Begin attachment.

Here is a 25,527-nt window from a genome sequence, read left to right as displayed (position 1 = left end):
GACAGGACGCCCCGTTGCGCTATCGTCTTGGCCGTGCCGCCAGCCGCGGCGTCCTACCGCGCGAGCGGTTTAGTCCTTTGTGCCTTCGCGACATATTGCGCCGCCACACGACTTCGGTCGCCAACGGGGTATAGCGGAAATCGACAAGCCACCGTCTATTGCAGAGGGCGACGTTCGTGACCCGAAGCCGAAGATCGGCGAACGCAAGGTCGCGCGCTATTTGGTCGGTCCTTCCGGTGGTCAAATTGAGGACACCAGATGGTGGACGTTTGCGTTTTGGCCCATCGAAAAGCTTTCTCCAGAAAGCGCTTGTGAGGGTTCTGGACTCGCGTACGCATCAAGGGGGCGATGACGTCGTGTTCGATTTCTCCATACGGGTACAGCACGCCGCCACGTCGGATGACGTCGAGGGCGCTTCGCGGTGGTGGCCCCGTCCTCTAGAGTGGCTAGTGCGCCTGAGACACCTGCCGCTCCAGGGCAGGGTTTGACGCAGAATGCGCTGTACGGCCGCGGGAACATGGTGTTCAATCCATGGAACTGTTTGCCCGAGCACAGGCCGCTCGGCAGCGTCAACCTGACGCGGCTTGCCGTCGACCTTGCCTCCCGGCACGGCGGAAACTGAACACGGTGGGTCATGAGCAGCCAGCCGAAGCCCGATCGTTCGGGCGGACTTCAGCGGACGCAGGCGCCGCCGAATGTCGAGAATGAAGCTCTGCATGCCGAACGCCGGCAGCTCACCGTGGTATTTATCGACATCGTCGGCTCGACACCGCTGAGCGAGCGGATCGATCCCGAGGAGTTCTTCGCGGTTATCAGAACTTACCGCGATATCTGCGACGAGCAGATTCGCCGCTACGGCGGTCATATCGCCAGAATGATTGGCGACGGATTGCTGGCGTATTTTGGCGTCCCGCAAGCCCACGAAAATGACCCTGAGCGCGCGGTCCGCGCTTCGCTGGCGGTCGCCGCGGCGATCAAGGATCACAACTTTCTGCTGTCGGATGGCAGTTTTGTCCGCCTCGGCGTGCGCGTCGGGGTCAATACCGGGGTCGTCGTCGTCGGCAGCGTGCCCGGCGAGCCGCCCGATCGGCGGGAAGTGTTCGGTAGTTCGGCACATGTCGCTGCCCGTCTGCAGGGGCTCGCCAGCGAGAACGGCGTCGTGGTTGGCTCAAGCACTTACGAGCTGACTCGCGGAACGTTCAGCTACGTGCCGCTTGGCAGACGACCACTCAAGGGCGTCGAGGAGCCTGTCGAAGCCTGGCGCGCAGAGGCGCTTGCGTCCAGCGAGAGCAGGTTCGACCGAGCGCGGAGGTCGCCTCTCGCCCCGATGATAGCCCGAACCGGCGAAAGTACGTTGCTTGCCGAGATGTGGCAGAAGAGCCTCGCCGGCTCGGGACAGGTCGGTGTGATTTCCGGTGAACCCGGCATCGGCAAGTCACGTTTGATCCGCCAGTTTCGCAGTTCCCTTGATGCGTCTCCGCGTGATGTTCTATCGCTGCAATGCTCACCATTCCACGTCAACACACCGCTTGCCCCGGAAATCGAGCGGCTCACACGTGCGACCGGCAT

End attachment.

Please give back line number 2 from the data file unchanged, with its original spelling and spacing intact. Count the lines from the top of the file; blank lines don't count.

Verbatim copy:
GACAGGACGCCCCGTTGCGCTATCGTCTTGGCCGTGCCGCCAGCCGCGGCGTCCTACCGCGCGAGCGGTTTAGTCCTTTGTGCCTTCGCGACATATTGCGCCGCCACACGACTTCGGTCGCCAACGGGGTATAGCGGAAATCGACAAGCCACCGTCTATTGCAGAGGGCGACGTTCGTGACCCGAAGCCGAAGATCGGCGAACGCAAGGTCGCGCGCTATTTGGTCGGTCCTTCCGGTGGTCAAATTGAGGACACCAGATGGTGGACGTTTGCGTTTTGGCCCATCGAAAAGCTTTCTCCAGAAAGCGCTTGTGAGGGTTCTGGACTCGCGTACGCATCAAGGGGGCGATGACGTCGTGTTCGATTTCTCCATACGGGTACAGCACGCCGCCACGTCGGATGACGTCGAGGGCGCTTCGCGGTGGTGGCCCCGTCCTCTAGAGTGGCTAGTGCGCCTGAGACACCTGCCGCTCCAGGGCAGGGTTTGACGCAGAATGCGCTGTACGGCCGCGGGAACATGGTGTTCAATCCATGGAACTGTTTGCCCGAGCACAGGCCGCTCGGCAGCGTCAACCTGACGCGGCTTGCCGTCGACCTTGCCTCCCGGCACGGCGGAAACTGAACACGGTGGGTCATGAGCAGCCAGCCGAAGCCCGATCGTTCGGGCGGACTTCAGCGGACGCAGGCGCCGCCGAATGTCGAGAATGAAGCTCTGCATGCCGAACGCCGGCAGCTCACCGTGGTATTTATCGACATCGTCGGCTCGACACCGCTGAGCGAGCGGATCGATCCCGAGGAGTTCTTCGCGGTTATCAGAACTTACCGCGATATCTGCGACGAGCAGATTCGCCGCTACGGCGGTCATATCGCCAGAATGATTGGCGACGGATTGCTGGCGTATTTTGGCGTCCCGCAAGCCCACGAAAATGACCCTGAGCGCGCGGTCCGCGCTTCGCTGGCGGTCGCCGCGGCGATCAAGGATCACAACTTTCTGCTGTCGGATGGCAGTTTTGTCCGCCTCGGCGTGCGCGTCGGGGTCAATACCGGGGTCGTCGTCGTCGGCAGCGTGCCCGGCGAGCCGCCCGATCGGCGGGAAGTGTTCGGTAGTTCGGCACATGTCGCTGCCCGTCTGCAGGGGCTCGCCAGCGAGAACGGCGTCGTGGTTGGCTCAAGCACTTACGAGCTGACTCGCGGAACGTTCAGCTACGTGCCGCTTGGCAGACGACCACTCAAGGGCGTCGAGGAGCCTGTCGAAGCCTGGCGCGCAGAGGCGCTTGCGTCCAGCGAGAGCAGGTTCGACCGAGCGCGGAGGTCGCCTCTCGCCCCGATGATAGCCCGAACCGGCGAAAGTACGTTGCTTGCCGAGATGTGGCAGAAGAGCCTCGCCGGCTCGGGACAGGTCGGTGTGATTTCCGGTGAACCCGGCATCGGCAAGTCACGTTTGATCCGCCAGTTTCGCAGTTCCCTTGATGCGTCTCCGCGTGATGTTCTATCGCTGCAATGCTCACCATTCCACGTCAACACACCGCTTGCCCCGGAAATCGAGCGGCTCACACGTGCGACCGGCAT